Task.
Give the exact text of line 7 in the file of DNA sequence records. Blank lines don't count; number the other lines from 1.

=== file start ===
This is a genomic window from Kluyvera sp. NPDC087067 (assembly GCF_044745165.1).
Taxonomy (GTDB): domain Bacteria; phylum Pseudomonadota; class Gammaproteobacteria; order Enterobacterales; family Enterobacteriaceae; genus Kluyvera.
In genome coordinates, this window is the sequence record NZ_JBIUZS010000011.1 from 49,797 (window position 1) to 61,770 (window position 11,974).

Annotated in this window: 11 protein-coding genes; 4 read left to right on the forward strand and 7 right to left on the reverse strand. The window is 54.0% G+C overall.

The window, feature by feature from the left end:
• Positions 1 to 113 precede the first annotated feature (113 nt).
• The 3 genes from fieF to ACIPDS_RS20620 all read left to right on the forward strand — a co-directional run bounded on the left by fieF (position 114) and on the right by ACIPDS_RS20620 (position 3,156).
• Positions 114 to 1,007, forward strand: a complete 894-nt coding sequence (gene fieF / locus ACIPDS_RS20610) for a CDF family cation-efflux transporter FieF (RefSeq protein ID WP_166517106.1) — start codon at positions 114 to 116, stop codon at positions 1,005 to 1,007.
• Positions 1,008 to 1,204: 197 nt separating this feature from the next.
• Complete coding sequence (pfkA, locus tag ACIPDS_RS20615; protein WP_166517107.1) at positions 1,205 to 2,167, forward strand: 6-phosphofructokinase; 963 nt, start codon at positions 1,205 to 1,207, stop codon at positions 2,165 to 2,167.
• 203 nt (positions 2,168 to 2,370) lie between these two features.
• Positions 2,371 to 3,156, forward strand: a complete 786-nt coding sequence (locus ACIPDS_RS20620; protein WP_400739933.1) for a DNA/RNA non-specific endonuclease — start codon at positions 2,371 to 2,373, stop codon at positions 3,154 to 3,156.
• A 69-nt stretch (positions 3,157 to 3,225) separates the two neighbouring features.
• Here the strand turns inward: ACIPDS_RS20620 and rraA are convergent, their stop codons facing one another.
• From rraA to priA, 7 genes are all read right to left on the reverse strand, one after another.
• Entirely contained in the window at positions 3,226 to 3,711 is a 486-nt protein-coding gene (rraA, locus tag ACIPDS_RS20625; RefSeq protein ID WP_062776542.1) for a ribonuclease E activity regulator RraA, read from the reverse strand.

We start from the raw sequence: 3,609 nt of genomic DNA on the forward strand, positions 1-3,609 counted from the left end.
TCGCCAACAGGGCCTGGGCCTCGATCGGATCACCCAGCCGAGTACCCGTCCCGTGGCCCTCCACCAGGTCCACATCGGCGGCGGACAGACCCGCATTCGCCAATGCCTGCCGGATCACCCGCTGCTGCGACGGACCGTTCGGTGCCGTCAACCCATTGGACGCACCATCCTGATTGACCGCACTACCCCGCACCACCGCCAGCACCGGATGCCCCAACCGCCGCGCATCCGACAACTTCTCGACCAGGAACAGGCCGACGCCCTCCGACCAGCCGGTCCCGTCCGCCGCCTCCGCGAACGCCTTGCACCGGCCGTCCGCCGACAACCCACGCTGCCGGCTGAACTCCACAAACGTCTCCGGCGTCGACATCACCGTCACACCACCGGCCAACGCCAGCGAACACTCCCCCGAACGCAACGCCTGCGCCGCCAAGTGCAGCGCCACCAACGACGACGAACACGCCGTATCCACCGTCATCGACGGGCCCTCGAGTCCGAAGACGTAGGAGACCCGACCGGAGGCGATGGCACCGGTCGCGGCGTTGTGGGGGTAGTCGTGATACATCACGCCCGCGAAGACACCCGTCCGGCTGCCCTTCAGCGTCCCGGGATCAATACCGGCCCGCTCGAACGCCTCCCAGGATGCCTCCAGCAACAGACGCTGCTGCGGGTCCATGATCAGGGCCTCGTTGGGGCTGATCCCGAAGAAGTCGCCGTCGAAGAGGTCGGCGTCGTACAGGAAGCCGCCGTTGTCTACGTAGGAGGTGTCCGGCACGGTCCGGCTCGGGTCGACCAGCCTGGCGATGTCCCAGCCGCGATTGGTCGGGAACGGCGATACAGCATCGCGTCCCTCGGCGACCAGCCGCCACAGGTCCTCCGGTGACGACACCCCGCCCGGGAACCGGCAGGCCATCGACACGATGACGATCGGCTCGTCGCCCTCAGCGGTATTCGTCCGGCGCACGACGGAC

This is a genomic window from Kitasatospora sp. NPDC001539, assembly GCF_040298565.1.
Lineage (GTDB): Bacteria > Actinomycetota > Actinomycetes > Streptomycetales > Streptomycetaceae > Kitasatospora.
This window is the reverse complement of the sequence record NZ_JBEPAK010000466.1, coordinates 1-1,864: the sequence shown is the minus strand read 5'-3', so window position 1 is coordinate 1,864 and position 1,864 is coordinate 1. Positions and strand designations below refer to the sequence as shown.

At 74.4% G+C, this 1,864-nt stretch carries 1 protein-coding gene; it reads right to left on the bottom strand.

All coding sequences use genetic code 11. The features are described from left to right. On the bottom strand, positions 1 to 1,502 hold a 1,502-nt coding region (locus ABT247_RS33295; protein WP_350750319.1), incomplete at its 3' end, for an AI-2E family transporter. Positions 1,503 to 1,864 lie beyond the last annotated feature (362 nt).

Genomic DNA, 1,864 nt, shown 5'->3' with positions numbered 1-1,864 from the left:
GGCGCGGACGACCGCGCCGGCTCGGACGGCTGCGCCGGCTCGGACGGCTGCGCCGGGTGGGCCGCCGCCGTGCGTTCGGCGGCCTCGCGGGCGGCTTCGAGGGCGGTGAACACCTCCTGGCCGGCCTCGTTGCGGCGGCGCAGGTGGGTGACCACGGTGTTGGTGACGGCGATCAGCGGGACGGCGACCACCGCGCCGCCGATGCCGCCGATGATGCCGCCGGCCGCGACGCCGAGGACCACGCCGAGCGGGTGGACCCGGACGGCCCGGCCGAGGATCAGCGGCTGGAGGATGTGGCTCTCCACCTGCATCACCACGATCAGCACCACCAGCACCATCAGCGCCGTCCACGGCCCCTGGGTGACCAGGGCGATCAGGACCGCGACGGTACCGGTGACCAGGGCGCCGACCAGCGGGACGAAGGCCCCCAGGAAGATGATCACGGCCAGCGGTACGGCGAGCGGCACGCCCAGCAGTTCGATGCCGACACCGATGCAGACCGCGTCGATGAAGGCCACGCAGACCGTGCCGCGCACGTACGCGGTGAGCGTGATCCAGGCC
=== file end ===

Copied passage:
• The 3 genes from fieF to ACIPDS_RS20620 all read left to right on the forward strand — a co-directional run bounded on the left by fieF (position 114) and on the right by ACIPDS_RS20620 (position 3,156).